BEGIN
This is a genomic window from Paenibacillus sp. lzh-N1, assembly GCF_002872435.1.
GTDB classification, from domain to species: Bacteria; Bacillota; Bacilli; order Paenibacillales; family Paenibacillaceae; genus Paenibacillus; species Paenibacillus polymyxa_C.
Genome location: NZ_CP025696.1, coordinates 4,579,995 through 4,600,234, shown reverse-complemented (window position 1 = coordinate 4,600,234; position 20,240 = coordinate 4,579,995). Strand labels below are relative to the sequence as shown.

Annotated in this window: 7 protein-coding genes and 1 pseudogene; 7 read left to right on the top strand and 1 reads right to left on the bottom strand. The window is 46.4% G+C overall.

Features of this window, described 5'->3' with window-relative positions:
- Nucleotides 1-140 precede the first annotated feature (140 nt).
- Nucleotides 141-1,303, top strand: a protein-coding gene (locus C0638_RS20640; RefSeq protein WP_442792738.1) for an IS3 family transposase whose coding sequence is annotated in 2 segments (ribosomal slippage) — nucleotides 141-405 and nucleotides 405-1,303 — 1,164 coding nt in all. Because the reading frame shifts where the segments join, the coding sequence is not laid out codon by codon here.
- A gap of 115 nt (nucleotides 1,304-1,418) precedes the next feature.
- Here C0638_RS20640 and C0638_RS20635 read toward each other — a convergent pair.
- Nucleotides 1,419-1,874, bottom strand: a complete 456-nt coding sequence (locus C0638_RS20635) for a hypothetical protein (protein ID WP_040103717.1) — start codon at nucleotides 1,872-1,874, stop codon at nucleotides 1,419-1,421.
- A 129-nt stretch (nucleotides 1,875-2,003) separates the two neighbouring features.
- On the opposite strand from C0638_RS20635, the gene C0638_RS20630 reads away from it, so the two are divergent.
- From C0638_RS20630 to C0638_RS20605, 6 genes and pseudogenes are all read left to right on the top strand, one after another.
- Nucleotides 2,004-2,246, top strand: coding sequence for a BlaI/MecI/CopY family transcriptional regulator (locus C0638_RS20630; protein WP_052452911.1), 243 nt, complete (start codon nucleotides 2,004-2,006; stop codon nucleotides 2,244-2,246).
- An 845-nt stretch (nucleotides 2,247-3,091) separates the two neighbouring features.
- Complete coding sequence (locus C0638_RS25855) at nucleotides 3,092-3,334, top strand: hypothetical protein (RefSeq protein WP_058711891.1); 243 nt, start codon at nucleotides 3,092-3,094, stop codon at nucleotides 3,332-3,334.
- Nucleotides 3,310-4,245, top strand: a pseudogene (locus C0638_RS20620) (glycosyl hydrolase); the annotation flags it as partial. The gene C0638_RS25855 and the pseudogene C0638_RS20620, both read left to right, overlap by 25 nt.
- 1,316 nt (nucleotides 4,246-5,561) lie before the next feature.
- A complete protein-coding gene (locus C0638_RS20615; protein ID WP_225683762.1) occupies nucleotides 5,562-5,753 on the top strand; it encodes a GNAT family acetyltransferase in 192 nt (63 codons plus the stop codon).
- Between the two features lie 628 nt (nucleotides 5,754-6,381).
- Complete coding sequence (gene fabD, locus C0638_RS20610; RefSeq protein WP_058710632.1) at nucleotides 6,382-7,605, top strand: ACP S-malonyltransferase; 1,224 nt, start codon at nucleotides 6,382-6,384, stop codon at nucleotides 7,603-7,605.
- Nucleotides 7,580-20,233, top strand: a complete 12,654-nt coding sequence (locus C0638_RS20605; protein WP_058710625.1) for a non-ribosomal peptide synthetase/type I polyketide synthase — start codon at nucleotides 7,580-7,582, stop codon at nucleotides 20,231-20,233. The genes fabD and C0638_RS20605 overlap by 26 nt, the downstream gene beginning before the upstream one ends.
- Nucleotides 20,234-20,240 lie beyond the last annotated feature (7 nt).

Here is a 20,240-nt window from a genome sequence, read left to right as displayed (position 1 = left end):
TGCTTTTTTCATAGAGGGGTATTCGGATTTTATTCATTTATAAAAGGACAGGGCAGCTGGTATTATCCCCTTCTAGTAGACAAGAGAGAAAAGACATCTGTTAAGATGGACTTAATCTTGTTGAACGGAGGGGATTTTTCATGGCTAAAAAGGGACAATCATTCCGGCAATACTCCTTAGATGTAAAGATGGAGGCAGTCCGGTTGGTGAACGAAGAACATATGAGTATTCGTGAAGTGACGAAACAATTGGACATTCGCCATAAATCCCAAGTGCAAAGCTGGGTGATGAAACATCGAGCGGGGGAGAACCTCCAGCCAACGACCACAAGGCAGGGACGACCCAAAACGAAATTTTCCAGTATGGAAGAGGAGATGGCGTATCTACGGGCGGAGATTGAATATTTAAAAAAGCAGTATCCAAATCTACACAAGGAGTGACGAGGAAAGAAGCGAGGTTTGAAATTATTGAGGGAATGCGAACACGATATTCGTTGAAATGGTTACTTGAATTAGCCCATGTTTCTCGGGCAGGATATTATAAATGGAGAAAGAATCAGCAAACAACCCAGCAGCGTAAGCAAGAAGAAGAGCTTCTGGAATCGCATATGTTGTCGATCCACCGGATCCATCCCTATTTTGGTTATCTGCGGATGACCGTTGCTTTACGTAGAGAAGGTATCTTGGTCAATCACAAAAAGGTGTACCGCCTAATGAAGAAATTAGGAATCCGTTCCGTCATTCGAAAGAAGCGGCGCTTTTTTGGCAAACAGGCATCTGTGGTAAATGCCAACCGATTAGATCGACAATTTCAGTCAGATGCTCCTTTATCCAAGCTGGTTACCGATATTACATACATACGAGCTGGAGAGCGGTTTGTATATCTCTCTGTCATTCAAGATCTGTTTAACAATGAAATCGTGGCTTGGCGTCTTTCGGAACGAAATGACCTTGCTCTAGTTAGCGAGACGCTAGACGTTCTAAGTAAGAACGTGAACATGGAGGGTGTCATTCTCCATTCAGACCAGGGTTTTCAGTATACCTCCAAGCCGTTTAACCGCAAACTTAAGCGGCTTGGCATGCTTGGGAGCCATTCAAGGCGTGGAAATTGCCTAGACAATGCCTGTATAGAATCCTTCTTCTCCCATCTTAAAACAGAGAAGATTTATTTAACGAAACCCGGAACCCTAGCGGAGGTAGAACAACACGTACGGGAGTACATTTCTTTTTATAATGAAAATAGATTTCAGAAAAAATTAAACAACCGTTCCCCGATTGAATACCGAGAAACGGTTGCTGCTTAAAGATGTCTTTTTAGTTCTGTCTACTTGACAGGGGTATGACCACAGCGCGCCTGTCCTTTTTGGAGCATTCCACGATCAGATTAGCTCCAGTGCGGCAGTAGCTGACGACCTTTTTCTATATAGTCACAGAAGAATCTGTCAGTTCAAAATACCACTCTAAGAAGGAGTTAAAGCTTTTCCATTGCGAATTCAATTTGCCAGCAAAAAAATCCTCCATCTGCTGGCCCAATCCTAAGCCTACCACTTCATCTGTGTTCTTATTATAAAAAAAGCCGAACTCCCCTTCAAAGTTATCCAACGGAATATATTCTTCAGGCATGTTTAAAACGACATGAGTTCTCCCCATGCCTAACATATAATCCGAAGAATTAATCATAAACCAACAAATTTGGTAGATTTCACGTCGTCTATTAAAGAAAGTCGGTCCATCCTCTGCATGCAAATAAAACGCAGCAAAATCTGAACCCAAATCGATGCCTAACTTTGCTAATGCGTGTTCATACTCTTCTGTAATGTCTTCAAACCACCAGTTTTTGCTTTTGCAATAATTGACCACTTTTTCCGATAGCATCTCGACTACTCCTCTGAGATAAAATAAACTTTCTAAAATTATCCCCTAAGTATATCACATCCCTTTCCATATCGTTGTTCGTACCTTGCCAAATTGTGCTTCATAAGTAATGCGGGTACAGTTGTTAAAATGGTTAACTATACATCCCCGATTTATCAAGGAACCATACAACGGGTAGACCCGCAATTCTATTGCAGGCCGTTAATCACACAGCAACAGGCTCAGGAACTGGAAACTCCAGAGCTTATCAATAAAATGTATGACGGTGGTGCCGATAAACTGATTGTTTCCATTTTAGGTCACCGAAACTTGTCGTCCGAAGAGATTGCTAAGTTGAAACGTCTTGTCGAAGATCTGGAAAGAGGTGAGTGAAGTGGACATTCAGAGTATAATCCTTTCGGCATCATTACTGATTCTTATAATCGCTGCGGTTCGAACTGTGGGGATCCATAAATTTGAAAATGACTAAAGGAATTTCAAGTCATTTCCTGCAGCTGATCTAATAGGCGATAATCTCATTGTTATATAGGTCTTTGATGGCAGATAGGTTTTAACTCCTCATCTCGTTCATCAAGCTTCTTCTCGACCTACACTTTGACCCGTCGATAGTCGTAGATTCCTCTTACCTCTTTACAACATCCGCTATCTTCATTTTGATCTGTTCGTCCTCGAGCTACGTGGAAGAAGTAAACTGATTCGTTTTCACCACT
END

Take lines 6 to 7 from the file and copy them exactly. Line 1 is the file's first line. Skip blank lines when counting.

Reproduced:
- Nucleotides 1-140 precede the first annotated feature (140 nt).
- Nucleotides 141-1,303, top strand: a protein-coding gene (locus C0638_RS20640; RefSeq protein WP_442792738.1) for an IS3 family transposase whose coding sequence is annotated in 2 segments (ribosomal slippage) — nucleotides 141-405 and nucleotides 405-1,303 — 1,164 coding nt in all. Because the reading frame shifts where the segments join, the coding sequence is not laid out codon by codon here.